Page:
Distinguished in Destin and beyond: DYW winner Natalie Lawson takes state title

Jennie McKeon
Not only did Natalie Lawson win Distinguished Young Women, but she also placed in each of the five categories, which include: fitness, talent, interview, public speaking and scholastics.

After winning the Distinguished Young Women of 2014 in Okaloosa County, Destin's Natalie Lawson is on a roll. She earned the state title in Winter Garden earlier this month and is now headed to the national stage in June.

"This is the first time for a girl from our county to win state," said Carole Byrd, director of the Okaloosa County chapter of Distinguished Young Women. "This is huge."

Formerly known as America 's Junior Miss, the program changed its name to Distinguished Young Women in 2010 and refers to itself as a scholarship program, not a pageant.

"They're trying to steer away from the image of being a beauty contest," said Byrd. "Way back in the 1950s and 1960s, we used a crown to award winners. Now, they use a medallion."

After winning DYW of Okaloosa County, the Fort Walton Beach High School senior and cheerleading captain was awarded scholarship money and even a proclamation at an August City Council meeting in Destin. However, she was still humble going to state.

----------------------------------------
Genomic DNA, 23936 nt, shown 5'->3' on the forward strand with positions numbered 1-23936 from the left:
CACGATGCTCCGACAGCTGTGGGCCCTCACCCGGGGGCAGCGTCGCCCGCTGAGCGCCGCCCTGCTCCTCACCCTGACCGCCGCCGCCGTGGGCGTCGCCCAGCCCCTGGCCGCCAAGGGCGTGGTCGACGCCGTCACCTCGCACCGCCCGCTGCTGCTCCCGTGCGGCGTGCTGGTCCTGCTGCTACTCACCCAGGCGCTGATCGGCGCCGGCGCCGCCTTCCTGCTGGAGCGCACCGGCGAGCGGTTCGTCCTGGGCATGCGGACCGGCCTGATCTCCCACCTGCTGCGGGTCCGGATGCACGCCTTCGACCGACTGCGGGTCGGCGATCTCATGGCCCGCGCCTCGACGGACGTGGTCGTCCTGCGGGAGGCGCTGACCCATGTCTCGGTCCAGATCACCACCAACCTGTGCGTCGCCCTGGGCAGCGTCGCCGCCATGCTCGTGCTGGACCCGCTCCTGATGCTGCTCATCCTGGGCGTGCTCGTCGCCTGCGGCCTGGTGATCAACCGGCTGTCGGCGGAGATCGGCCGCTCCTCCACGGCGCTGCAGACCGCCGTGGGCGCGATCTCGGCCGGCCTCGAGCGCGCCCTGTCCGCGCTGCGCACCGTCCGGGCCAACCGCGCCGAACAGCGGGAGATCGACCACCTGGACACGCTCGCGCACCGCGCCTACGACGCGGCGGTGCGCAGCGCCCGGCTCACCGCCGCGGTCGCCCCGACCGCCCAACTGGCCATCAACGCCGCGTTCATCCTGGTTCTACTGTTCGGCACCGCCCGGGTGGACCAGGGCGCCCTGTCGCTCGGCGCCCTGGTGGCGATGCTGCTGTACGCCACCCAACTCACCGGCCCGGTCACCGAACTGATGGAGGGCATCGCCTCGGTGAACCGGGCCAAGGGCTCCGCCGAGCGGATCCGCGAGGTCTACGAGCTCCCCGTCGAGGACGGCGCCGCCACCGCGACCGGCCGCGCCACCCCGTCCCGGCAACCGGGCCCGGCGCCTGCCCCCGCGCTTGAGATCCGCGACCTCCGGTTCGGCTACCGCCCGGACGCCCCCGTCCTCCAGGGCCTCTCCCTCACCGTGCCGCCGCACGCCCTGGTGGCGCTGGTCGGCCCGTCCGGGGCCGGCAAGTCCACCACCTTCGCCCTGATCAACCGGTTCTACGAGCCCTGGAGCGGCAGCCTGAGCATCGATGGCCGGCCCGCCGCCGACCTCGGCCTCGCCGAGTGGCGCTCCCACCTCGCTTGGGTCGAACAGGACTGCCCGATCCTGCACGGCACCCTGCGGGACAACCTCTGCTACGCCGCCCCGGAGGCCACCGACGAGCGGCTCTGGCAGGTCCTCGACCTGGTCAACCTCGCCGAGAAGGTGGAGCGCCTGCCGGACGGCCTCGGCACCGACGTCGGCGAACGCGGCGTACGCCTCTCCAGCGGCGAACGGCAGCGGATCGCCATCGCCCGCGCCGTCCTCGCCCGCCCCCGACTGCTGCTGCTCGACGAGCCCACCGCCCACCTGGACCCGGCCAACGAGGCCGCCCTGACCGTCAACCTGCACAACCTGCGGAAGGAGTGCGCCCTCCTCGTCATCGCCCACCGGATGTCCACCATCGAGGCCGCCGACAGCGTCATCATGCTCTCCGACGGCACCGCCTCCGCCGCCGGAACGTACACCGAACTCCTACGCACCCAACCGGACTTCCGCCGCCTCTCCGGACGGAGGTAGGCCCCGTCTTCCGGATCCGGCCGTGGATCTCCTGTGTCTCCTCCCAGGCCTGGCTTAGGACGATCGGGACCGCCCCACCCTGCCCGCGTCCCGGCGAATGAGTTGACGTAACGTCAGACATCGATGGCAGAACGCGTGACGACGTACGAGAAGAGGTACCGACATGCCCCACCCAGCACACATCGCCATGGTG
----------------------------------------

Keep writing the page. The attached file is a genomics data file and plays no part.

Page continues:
"I just wanted to go there and do my very best," she said.

As the awards were called, Lawson placed in each of the five categories: fitness, talent, interview, public speaking, and scholastics. It wasn't until then that she thought she had a chance of winning the competition.

"After they called the top three scores in each category, I thought 'Oh my gosh, did I just win in all of the categories?' "

The feeling of winning state was "absolutely amazing," Lawson said.

"Now I get to go to nationals and represent Okaloosa County and Florida," she said proudly.

Lawson kept most of her program the same when she went to the state competition. For the talent portion, she played "Under the Sea" from her favorite Disney movie "The Little Mermaid" on the steel drums, an instrument her dad, Chuck, taught her. Both mom, Mia, and dad were in attendance to cheer their daughter on.

What was different at state was the interview portion of the competition where the women are given a question to answer on stage. When Lawson competed locally, she had about a month to prepare. At state, she had an hour.

"It was kind of nerve-wracking," she said.

 No matter the outcome in June, Lawson says her experience with Distinguished Young Women has made a positive impact on her life.

"I'm so thankful that I made it so far and to all of the great people that have helped me get this far," she said. "I now know that with hard work you can achieve anything."